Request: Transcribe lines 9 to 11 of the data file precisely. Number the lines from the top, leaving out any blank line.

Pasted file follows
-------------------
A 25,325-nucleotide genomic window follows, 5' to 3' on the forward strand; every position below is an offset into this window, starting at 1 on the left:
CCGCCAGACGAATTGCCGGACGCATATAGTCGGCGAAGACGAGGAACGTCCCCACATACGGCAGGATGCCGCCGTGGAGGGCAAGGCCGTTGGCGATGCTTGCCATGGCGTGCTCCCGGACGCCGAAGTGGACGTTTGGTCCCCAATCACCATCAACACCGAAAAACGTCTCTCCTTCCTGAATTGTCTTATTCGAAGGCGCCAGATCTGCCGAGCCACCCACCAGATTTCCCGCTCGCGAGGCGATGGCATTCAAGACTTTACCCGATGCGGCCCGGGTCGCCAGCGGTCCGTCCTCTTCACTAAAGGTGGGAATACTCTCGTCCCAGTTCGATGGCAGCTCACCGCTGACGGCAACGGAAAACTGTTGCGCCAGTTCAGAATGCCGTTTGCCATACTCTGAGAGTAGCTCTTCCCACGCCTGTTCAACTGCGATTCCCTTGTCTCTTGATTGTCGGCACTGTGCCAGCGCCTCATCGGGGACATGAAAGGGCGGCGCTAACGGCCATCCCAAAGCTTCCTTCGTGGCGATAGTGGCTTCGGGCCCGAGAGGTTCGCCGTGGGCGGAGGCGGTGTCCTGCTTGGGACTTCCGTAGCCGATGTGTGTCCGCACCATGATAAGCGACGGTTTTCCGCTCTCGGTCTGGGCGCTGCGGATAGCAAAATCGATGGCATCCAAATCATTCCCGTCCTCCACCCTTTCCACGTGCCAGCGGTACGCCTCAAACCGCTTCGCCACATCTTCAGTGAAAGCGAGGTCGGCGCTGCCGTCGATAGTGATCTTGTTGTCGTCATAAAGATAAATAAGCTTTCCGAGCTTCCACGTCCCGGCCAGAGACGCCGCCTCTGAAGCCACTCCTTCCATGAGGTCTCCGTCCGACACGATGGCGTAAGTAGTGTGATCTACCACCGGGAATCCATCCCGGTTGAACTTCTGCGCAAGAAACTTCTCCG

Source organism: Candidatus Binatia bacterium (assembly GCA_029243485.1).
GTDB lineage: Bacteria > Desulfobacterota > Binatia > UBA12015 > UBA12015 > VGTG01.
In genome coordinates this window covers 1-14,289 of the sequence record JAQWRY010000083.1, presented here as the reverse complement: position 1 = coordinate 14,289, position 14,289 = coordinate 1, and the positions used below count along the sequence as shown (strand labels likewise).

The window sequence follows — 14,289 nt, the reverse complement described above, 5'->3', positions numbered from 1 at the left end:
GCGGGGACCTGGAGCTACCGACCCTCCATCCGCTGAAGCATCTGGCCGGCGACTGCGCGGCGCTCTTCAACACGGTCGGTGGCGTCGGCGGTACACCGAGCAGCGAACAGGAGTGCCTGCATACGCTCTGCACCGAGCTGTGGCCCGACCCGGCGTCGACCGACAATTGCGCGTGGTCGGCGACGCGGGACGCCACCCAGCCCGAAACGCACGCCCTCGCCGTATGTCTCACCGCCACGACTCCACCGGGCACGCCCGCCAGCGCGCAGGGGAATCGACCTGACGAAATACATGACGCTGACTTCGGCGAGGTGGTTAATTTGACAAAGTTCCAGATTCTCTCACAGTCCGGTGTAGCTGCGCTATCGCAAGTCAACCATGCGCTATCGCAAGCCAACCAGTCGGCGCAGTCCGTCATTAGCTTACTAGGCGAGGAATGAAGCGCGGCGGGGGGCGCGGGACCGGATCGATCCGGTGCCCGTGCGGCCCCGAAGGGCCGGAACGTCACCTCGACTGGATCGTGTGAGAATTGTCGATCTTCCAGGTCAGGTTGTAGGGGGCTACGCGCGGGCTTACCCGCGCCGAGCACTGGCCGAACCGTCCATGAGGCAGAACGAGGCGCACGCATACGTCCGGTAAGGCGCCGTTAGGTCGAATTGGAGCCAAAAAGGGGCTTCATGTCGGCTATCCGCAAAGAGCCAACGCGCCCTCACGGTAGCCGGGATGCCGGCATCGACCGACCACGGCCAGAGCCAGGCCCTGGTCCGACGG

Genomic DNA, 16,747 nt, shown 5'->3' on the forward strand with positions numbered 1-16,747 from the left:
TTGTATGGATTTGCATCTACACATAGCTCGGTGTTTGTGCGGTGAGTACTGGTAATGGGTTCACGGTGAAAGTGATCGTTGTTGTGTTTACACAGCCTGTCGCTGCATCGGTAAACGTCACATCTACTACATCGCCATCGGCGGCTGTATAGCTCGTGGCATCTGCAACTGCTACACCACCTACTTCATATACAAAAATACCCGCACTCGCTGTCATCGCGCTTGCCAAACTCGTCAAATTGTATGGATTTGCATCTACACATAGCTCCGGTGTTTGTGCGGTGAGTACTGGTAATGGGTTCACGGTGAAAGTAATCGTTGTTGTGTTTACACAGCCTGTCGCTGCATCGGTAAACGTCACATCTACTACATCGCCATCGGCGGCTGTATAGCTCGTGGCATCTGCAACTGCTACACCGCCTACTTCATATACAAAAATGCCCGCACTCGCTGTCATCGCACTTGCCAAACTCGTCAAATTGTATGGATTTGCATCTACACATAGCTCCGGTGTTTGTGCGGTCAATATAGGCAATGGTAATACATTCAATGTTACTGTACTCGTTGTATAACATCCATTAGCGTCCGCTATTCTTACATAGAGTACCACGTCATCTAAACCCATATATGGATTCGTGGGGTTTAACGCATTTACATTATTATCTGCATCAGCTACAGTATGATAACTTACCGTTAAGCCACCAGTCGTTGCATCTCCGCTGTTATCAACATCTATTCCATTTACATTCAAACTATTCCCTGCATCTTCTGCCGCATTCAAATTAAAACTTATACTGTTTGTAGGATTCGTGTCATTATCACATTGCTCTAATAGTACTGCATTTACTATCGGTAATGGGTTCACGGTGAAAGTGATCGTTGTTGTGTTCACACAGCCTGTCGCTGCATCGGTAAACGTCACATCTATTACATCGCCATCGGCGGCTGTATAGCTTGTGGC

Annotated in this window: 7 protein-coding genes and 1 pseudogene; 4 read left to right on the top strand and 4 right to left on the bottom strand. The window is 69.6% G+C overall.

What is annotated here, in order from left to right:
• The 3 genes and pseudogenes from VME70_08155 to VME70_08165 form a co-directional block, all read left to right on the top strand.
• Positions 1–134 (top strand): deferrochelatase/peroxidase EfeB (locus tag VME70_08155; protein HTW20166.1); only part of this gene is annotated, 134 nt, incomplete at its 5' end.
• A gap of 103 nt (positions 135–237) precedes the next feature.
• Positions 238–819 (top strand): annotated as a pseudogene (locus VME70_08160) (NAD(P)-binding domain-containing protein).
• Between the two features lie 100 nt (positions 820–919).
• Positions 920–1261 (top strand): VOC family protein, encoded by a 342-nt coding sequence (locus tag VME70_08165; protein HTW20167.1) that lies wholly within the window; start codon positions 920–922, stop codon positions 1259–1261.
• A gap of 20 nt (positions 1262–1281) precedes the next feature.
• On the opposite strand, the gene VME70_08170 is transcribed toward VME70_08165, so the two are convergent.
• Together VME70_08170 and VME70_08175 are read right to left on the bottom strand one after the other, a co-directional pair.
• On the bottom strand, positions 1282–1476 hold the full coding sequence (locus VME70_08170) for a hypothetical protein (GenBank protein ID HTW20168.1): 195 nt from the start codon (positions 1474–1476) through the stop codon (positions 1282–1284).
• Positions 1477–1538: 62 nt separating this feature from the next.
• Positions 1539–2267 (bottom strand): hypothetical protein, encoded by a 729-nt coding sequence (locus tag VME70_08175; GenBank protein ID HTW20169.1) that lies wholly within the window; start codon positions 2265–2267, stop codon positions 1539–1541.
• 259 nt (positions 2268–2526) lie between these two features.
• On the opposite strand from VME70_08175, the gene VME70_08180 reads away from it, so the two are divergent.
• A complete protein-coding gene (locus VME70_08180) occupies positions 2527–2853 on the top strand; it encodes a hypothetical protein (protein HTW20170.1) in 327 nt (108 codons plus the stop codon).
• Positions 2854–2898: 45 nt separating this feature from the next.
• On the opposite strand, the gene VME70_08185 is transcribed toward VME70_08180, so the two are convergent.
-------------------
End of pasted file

TTGTATGGATTTGCATCTACACATAGCTCGGTGTTTGTGCGGTGAGTACTGGTAATGGGTTCACGGTGAAAGTGATCGTTGTTGTGTTTACACAGCCTGTCGCTGCATCGGTAAACGTCACATCTACTACATCGCCATCGGCGGCTGTATAGCTCGTGGCATCTGCAACTGCTACACCACCTACTTCATATACAAAAATACCCGCACTCGCTGTCATCGCGCTTGCCAAACTCGTCAAATTGTATGGATTTGCATCTACACATAGCTCCGGTGTTTGTGCGGTGAGTACTGGTAATGGGTTCACGGTGAAAGTAATCGTTGTTGTGTTTACACAGCCTGTCGCTGCATCGGTAAACGTCACATCTACTACATCGCCATCGGCGGCTGTATAGCTCGTGGCATCTGCAACTGCTACACCGCCTACTTCATATACAAAAATGCCCGCACTCGCTGTCATCGCACTTGCCAAACTCGTCAAATTGTATGGATTTGCATCTACACATAGCTCCGGTGTTTGTGCGGTCAATATAGGCAATGGTAATACATTCAATGTTACTGTACTCGTTGTATAACATCCATTAGCGTCCGCTATTCTTACATAGAGTACCACGTCATCTAAACCCATATATGGATTCGTGGGGTTTAACGCATTTACATTATTATCTGCATCAGCTACAGTATGATAACTTACCGTTAAGCCACCAGTCGTTGCATCTCCGCTGTTATCAACATCTATTCCATTTACATTCAAACTATTCCCTGCATCTTCTGCCGCATTCAAATTAAAACTTATACTGTTTGTAGGATTCGTGTCATTATCACATTGCTCTAATAGTACTGCATTTACTATCGGTAATGGGTTCACGGTGAAAGTGATCGTTGTTGTGTTCACACAGCCTGTCGCTGCATCGGTAAACGTCACATCTATTACATCGCCATCGGCGGCTGTATAGCTTGTGGC

Annotated in this window: 7 protein-coding genes and 1 pseudogene; 4 read left to right on the top strand and 4 right to left on the bottom strand. The window is 69.6% G+C overall.

What is annotated here, in order from left to right: